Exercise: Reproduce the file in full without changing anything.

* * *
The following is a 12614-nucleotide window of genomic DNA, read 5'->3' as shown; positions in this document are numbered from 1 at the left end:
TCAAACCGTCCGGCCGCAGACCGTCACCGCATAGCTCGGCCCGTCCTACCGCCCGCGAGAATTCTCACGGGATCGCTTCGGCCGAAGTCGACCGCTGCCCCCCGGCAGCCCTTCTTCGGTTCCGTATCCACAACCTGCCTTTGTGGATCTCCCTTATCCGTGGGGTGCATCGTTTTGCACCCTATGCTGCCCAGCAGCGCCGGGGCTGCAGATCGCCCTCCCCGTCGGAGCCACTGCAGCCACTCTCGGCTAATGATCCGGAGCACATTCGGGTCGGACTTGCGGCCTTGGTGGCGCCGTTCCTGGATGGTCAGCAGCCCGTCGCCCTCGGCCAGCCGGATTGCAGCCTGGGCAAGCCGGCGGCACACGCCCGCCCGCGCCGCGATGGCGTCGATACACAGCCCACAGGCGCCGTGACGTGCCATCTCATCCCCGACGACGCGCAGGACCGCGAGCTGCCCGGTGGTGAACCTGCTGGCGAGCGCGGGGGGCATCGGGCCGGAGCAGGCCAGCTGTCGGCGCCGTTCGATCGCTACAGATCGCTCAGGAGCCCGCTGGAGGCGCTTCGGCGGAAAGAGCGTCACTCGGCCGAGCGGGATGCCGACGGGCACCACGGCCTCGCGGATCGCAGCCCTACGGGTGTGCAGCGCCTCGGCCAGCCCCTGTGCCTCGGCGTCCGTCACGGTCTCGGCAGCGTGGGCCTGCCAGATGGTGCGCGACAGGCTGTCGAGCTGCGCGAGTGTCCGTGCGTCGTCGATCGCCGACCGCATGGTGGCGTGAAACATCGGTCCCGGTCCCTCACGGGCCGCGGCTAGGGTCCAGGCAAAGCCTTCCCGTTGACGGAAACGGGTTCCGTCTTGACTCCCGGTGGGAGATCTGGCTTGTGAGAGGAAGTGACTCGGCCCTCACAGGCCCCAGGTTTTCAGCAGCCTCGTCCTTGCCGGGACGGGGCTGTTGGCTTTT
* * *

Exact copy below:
The following is a 12614-nucleotide window of genomic DNA, read 5'->3' as shown; positions in this document are numbered from 1 at the left end:
TCAAACCGTCCGGCCGCAGACCGTCACCGCATAGCTCGGCCCGTCCTACCGCCCGCGAGAATTCTCACGGGATCGCTTCGGCCGAAGTCGACCGCTGCCCCCCGGCAGCCCTTCTTCGGTTCCGTATCCACAACCTGCCTTTGTGGATCTCCCTTATCCGTGGGGTGCATCGTTTTGCACCCTATGCTGCCCAGCAGCGCCGGGGCTGCAGATCGCCCTCCCCGTCGGAGCCACTGCAGCCACTCTCGGCTAATGATCCGGAGCACATTCGGGTCGGACTTGCGGCCTTGGTGGCGCCGTTCCTGGATGGTCAGCAGCCCGTCGCCCTCGGCCAGCCGGATTGCAGCCTGGGCAAGCCGGCGGCACACGCCCGCCCGCGCCGCGATGGCGTCGATACACAGCCCACAGGCGCCGTGACGTGCCATCTCATCCCCGACGACGCGCAGGACCGCGAGCTGCCCGGTGGTGAACCTGCTGGCGAGCGCGGGGGGCATCGGGCCGGAGCAGGCCAGCTGTCGGCGCCGTTCGATCGCTACAGATCGCTCAGGAGCCCGCTGGAGGCGCTTCGGCGGAAAGAGCGTCACTCGGCCGAGCGGGATGCCGACGGGCACCACGGCCTCGCGGATCGCAGCCCTACGGGTGTGCAGCGCCTCGGCCAGCCCCTGTGCCTCGGCGTCCGTCACGGTCTCGGCAGCGTGGGCCTGCCAGATGGTGCGCGACAGGCTGTCGAGCTGCGCGAGTGTCCGTGCGTCGTCGATCGCCGACCGCATGGTGGCGTGAAACATCGGTCCCGGTCCCTCACGGGCCGCGGCTAGGGTCCAGGCAAAGCCTTCCCGTTGACGGAAACGGGTTCCGTCTTGACTCCCGGTGGGAGATCTGGCTTGTGAGAGGAAGTGACTCGGCCCTCACAGGCCCCAGGTTTTCAGCAGCCTCGTCCTTGCCGGGACGGGGCTGTTGGCTTTT